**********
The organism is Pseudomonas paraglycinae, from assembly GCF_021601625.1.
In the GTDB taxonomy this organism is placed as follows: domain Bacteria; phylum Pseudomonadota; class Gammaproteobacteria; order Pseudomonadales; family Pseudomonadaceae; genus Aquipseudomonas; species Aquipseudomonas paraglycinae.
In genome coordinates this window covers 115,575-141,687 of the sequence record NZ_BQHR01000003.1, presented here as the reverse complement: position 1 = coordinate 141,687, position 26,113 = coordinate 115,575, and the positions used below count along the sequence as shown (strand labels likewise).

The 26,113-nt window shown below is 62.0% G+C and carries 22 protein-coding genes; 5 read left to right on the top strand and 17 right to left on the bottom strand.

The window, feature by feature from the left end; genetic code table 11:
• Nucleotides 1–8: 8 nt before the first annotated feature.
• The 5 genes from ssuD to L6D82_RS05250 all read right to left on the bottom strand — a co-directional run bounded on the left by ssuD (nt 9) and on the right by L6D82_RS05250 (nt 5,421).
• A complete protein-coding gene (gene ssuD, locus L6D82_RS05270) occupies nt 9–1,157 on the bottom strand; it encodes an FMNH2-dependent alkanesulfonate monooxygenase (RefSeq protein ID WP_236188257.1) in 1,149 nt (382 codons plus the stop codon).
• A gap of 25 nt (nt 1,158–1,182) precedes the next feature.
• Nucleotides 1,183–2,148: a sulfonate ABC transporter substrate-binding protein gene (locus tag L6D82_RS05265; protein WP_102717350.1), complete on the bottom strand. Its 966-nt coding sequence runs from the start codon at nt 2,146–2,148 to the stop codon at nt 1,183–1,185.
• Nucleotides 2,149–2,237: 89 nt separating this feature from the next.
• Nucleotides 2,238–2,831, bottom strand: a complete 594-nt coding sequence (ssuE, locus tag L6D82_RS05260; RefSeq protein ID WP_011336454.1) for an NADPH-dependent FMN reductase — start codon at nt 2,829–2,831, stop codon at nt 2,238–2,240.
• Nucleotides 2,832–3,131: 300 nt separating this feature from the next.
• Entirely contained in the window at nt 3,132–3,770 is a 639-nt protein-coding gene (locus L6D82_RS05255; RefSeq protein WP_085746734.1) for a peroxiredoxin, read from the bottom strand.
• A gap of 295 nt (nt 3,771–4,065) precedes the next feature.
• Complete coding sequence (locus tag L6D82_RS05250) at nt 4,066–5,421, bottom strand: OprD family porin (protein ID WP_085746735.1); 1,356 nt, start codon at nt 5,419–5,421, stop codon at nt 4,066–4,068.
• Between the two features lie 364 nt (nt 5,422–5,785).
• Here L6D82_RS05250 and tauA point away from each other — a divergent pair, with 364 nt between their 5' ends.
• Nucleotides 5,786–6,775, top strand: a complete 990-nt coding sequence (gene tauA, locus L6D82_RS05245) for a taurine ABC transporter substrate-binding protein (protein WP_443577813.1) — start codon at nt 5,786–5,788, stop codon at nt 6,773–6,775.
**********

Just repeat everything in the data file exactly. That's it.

The organism is Pseudomonas paraglycinae, from assembly GCF_021601625.1.
In the GTDB taxonomy this organism is placed as follows: domain Bacteria; phylum Pseudomonadota; class Gammaproteobacteria; order Pseudomonadales; family Pseudomonadaceae; genus Aquipseudomonas; species Aquipseudomonas paraglycinae.
In genome coordinates this window covers 115,575-141,687 of the sequence record NZ_BQHR01000003.1, presented here as the reverse complement: position 1 = coordinate 141,687, position 26,113 = coordinate 115,575, and the positions used below count along the sequence as shown (strand labels likewise).

The 26,113-nt window shown below is 62.0% G+C and carries 22 protein-coding genes; 5 read left to right on the top strand and 17 right to left on the bottom strand.

The window, feature by feature from the left end; genetic code table 11:
• Nucleotides 1–8: 8 nt before the first annotated feature.
• The 5 genes from ssuD to L6D82_RS05250 all read right to left on the bottom strand — a co-directional run bounded on the left by ssuD (nt 9) and on the right by L6D82_RS05250 (nt 5,421).
• A complete protein-coding gene (gene ssuD, locus L6D82_RS05270) occupies nt 9–1,157 on the bottom strand; it encodes an FMNH2-dependent alkanesulfonate monooxygenase (RefSeq protein ID WP_236188257.1) in 1,149 nt (382 codons plus the stop codon).
• A gap of 25 nt (nt 1,158–1,182) precedes the next feature.
• Nucleotides 1,183–2,148: a sulfonate ABC transporter substrate-binding protein gene (locus tag L6D82_RS05265; protein WP_102717350.1), complete on the bottom strand. Its 966-nt coding sequence runs from the start codon at nt 2,146–2,148 to the stop codon at nt 1,183–1,185.
• Nucleotides 2,149–2,237: 89 nt separating this feature from the next.
• Nucleotides 2,238–2,831, bottom strand: a complete 594-nt coding sequence (ssuE, locus tag L6D82_RS05260; RefSeq protein ID WP_011336454.1) for an NADPH-dependent FMN reductase — start codon at nt 2,829–2,831, stop codon at nt 2,238–2,240.
• Nucleotides 2,832–3,131: 300 nt separating this feature from the next.
• Entirely contained in the window at nt 3,132–3,770 is a 639-nt protein-coding gene (locus L6D82_RS05255; RefSeq protein WP_085746734.1) for a peroxiredoxin, read from the bottom strand.
• A gap of 295 nt (nt 3,771–4,065) precedes the next feature.
• Complete coding sequence (locus tag L6D82_RS05250) at nt 4,066–5,421, bottom strand: OprD family porin (protein ID WP_085746735.1); 1,356 nt, start codon at nt 5,419–5,421, stop codon at nt 4,066–4,068.
• Between the two features lie 364 nt (nt 5,422–5,785).
• Here L6D82_RS05250 and tauA point away from each other — a divergent pair, with 364 nt between their 5' ends.
• Nucleotides 5,786–6,775, top strand: a complete 990-nt coding sequence (gene tauA, locus L6D82_RS05245) for a taurine ABC transporter substrate-binding protein (protein WP_443577813.1) — start codon at nt 5,786–5,788, stop codon at nt 6,773–6,775.